Kat Chow

Kat Chow is a founding member of NPR's Code Switch, an award-winning team that covers the complicated stories of race, ethnicity, and culture. She helps make new episodes for the Code Switch podcast, reports online features for Code Switch, and reports on-air pieces for NPR's shows like Morning Edition and All Things Considered. Her work has led readers and listeners on explorations of the gendered and racialized double standards surrounding double-eyelid surgery, as well as the mysterious origins of a so-called "Oriental" riff – a word she's also written a personal essay about. Much of her role revolves around finding new ways to build communities and tell stories, like @todayin1963 or #xculturelove.

During her tenure at NPR, Chow has also worked with NPR's show Invisibilia to develop a new digital strategy; reported for KERA in Dallas, Texas, as NPR's 2015 radio reporting fellow; and served on the selection committee for AIR Media's incubator project, Localore. Every now and then, she's a fourth chair on NPR's podcast Pop Culture Happy Hour. And sometimes, people ask her to talk about the work she does — at conferences in Amsterdam or Chicago, or at member stations in St. Paul or Louisville.

While a student at the University of Washington in Seattle, Chow wrote a food column for the Seattle Weekly, interned with the Seattle Times and worked on NBC's Winter Olympics coverage in Vancouver, B.C. You can find her tweeting for Code Switch at @NPRCodeSwitch and sharing her thoughts at @katchow.

Copyright 2016 NPR. To see more, visit http://www.npr.org/.

Playwright Qui Nguyen usually describes his show, Vietgone, as a "sex comedy" about his parents. He also acknowledges that that's a strange thing to do.

The play does have a lot of sex in it. There are raunchy jokes, and the characters frequently and unabashedly lust after one another and act on those desires. Nguyen said he wanted to make his characters — fictional Vietnamese refugees based on his parents — three-dimensional.

On a recent March morning at his home in a New Jersey suburb, Anthony Mendez was on his living room couch with his 9-year-old daughter. He was watching the previous night's episode of Jane the Virgin, studying his own performance as the show's unseen narrator.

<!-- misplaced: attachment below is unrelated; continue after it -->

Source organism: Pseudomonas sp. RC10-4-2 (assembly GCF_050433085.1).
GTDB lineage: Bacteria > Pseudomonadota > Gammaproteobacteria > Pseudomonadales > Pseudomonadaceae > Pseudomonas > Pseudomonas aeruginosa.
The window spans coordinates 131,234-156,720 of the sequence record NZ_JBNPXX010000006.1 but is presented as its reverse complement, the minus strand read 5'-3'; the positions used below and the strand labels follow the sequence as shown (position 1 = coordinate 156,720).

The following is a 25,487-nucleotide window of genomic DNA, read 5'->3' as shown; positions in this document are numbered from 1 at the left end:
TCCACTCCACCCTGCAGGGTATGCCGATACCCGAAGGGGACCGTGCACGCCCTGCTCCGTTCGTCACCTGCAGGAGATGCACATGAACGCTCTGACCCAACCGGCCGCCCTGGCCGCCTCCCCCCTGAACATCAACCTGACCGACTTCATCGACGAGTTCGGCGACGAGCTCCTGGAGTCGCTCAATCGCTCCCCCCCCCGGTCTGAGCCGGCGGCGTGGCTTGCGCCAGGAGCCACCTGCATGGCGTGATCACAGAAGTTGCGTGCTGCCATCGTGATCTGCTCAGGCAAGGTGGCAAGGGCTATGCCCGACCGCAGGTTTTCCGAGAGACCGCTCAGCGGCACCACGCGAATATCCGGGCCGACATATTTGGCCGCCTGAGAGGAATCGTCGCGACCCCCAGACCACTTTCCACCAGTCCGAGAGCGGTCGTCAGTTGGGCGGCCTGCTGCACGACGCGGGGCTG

Copyright 2015 NPR. To see more, visit http://www.npr.org/.

Transcript

STEVE INSKEEP, HOST:

Copyright 2015 NPR. To see more, visit http://www.npr.org/.

Transcript

ROBERT SIEGEL, HOST:

This past week, we called for stories about your first Thanksgiving in the United States. Who'd you spend it with? Where were you coming from? What'd you eat? What'd you think of it? we wondered.

And many of the stories we heard from you were about food: You had issues roasting the turkey properly. Your mom found, um, a creative solution to making your bird golden-brown. You ate a lot of different alternative Thanksgiving meals. Your stories were goofy and weird, but most of them made us smile. Here are some of them:

Leticia Ortiz

This is part one of a two-part series looking at the history and motivations behind the Asian blepharoplasty, popularly known as "double-eyelid surgery." Find part two here.

The first time author Jacqueline Woodson says she really understood poetry — and loved it — was after reading Langston Hughes in elementary school.

"Until then, I thought it was some code that older white people used to speak to each other. I didn't know what was going on with the line breaks and the words," Woodson recalls. "Once the floodgates opened, they opened."